But it doesn't matter. The number, whatever it is, is finite. As far as the mathematics, the situation is best modeled by assuming there are exactly two states, heads and tails. Many here are making detailed technical points of physics. But if you had a "zillion" possible states -- Tom objected to that earlier, a zillion is just whatever big finite number of states you like -- then you could code each state in binary and combine them by some rule and you'd map your entire state space into the set of all possible binary sequences.

    Coin flips are exactly the same as fancy physics-y states for purposes of this discussion. Because you could express all the states in binary and have the same conversation.

    Now Tom has claimed in one post that there are infinitely many states. THAT I do NOT believe. There must be finitely many states in order for this particular argument to go through at all. The argument is that there are infinitely many Hubble volumes, and each one can take on one of a bounded set of finitely many states. In other words there's some number S and that's the most states you can have. [In other words you can't have 1 state in Hubble 1, 2 states in Hubble 2, and so forth. There is a max number of states ANY region can have].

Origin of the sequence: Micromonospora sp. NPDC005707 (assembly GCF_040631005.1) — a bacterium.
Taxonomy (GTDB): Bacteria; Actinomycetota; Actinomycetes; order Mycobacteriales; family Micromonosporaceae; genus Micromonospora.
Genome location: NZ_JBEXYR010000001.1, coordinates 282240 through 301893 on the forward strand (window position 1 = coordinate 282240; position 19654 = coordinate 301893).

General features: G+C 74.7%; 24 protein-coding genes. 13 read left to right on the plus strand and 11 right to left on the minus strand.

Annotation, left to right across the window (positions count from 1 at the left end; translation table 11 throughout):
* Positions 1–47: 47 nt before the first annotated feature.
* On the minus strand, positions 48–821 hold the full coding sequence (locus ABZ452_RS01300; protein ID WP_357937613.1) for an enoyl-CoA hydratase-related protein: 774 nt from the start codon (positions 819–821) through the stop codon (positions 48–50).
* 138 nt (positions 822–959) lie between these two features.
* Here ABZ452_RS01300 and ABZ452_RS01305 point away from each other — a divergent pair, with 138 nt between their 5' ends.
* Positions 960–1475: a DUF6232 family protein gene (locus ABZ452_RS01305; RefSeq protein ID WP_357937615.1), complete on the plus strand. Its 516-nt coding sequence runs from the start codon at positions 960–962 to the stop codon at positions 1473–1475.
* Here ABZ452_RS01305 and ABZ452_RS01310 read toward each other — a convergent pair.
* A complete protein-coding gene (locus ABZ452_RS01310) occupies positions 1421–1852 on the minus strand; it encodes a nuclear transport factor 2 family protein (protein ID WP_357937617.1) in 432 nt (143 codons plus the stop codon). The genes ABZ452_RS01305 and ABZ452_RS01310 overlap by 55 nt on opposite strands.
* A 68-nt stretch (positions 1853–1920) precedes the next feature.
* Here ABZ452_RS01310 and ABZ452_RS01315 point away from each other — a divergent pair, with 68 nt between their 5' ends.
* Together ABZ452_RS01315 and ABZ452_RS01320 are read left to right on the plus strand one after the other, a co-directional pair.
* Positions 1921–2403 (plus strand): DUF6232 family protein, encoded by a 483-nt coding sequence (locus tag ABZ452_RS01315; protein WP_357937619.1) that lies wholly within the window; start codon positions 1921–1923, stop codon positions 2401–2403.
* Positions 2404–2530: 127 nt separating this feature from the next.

Otherwise this entire argument does not work. There are finitely many states. And when you're making statistical arguments, coin flips work just as well as huge numbers because you can always code any huge number in binary. The specific details of the physics and the calculation of the possible number of states is a huge distraction that's causing people to miss the fact that they are making statistical arguments. Statistics only tell you about populations, and never individuals.
  • Wayfarer
    no one wants to talk about the real combinatorial issues here.apokrisis

    We’re waiting for the quantum computer to come along.
  • SophistiCat
    In an infinite universe, aren't we almost surely guaranteed a world where our doppelgangers walk through walls (the molecules align just right) after saying an incantation? Maybe doppleganger Jesus really did take a stroll on the water.Marchesk

    Yes, I think Vilenkin entertains similar fun scenarios, but frankly, not having followed the derivations, I am a little hesitant to commit to such specific predictions.
  • SophistiCat
    How can anybody assert that the state of some event outside our sphere 'is' in any particular state? Our definition sort of assumes a measurement taken from 'here', and by that definition, those distant events have no measurement and are in complete superposition.noAxioms

    Superposition states are states too (they are also called "mixed" states, as opposed to "pure" states). But I think I get your point: if we haven't been in contact with some remote region of the universe, then within that interval of time its wavefunction has been evolving independently from us, and there is no coherence between us and any one of its branches.
  • tom